Don't waste your time. Old lady people-radar is almost as good as a good dog's. Your secret is out. Perhaps if you kill he before she talks...

William Chadwick said...

I encourage statist pseudo-liberals to do MORE daydreaming. Keep what Thomas Sowell so aptly called "the Vision of the Anointed" to the realm of daydreams while taking your sadomasochistic power fantasies to the leather bars where they belong. And then--and this is the beauty part--LEAVE THE REST OF US THE HELL ALONE.

Dust Bunny Queen said...

One of our (husband and I) favorite activities is daydreaming together. We buy a $5 lottery ticket a few times in the months, because why not? You can't win if you don't play.

We are under no illusion that we are going to win. The fun is to sit and daydream about what you would DO with the money if you actually did win. Trips? Remodel the house? Build a new house? Buy a vacation place? Give money away? Set up trusts for family members? Fund projects for the community that we have been wanting? Indulgences that we don't need and can't afford now? (I want a 1949 Buick Roadmaster ...because reasons)

Endorphins are released by the pleasant daydreams and then back to reality.

tim in vermont said...

Daydreaming is easy and it can be fullfilling. But it doesn't accomplish anything. And that’s the problem.

I bought this program called Scrivener, and every day, in addition to the stuff I write here, I write 1,500 words on whatever the Hell I feel like. No plans to publish it. it make me feel better.

William Chadwick said...

Forgot to add: I've always liked Thoreau's "Build castles in the air--but put foundations under them." (Not you, "liberals"! Keep your castles--especially the dungeons part--in the air where they belong and are harmless.)

n.n said...

The problem of idle hands, and a liberal mind, is a minority privilege.

Tank said...

The key to this story is in the name of the story, "When daydreaming gets in the way of real life." Most people do daydream to some extent, but it is an "issue" when the daydreaming interferes with living a satisfying life. Althouse suggests, "Here's my idea for a treatment: write fiction or poetry or draw and paint," but, that's exactly it, the neurotic will not "do" anything, they will just daydream. Again, if you daydream and it does not interfere with living a satisfying life, there is no problem, but if it does interfere, you need to learn to be a "doer." It is phase Tank went through a long time ago.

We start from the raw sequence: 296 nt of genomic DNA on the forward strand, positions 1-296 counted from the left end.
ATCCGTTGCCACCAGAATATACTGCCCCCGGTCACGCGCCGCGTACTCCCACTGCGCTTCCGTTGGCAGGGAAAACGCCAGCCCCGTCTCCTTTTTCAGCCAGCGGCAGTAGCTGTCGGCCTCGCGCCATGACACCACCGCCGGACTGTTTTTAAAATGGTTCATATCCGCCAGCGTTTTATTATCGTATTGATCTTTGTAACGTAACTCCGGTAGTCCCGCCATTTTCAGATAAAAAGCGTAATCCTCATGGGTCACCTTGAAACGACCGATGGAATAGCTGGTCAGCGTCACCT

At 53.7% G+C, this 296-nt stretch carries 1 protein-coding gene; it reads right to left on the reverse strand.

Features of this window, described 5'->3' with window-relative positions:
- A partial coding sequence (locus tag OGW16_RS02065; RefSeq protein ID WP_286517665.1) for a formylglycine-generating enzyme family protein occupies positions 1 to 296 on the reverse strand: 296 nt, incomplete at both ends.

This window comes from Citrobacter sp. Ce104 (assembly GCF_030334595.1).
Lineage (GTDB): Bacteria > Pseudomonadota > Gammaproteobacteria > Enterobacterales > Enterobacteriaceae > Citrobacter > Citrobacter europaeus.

Baronger said...

Oh, yes I have this condition. On the plus side I'm never bored. Fully plotted daydreams with vivid characters since I was in elementary school. Some of the "dreams" would go on for years. I wonder if that is what helped me develop my exceptional memory. Now I use it mainly to aid my writing.

The Godfather said...

I don't know how seriously to take "M" the person in the video, but if I suspend disbelief and treat her as though she is a real person that I know and have some connection with, then I would tell her that the daydreams are the symptoms, not the desease. The disease, if there is one, is her falure to deal with the challenges and responsibilities of her life. Writing poetry or blogging or joining a re-elect-Hillary group or whatever wouldn't be an improvement, if she used those activities as cover for her failure to deal with her life. On the other hand, if she IS dealing adequately with life and is concerned that there's something somehow wrong with daydreaming per se, she should chill out and enjoy daydreaming or whatever gives her enjoyment. Even blogging.

pacwest said...

I do love to daydream. Like the comment above, the 20 min before sleep is a great time. Not sure that is really 'day'dreaming though. The nice thing about daydreaming is you are never bored. And can lead a full rich life and still get plenty of daydreaming time. I've never had a problem with it interfering with real life.

tim in vermont said...

I would never take drugs, for example, to stop daydreaming. It would be a kind of suicide.

Robert Cook said...

"Here's this guy, Trump, and he's basically the most interesting person to arise in American history in my lifetime...."

What?

This must be an ironic or rhetorical statement, surely.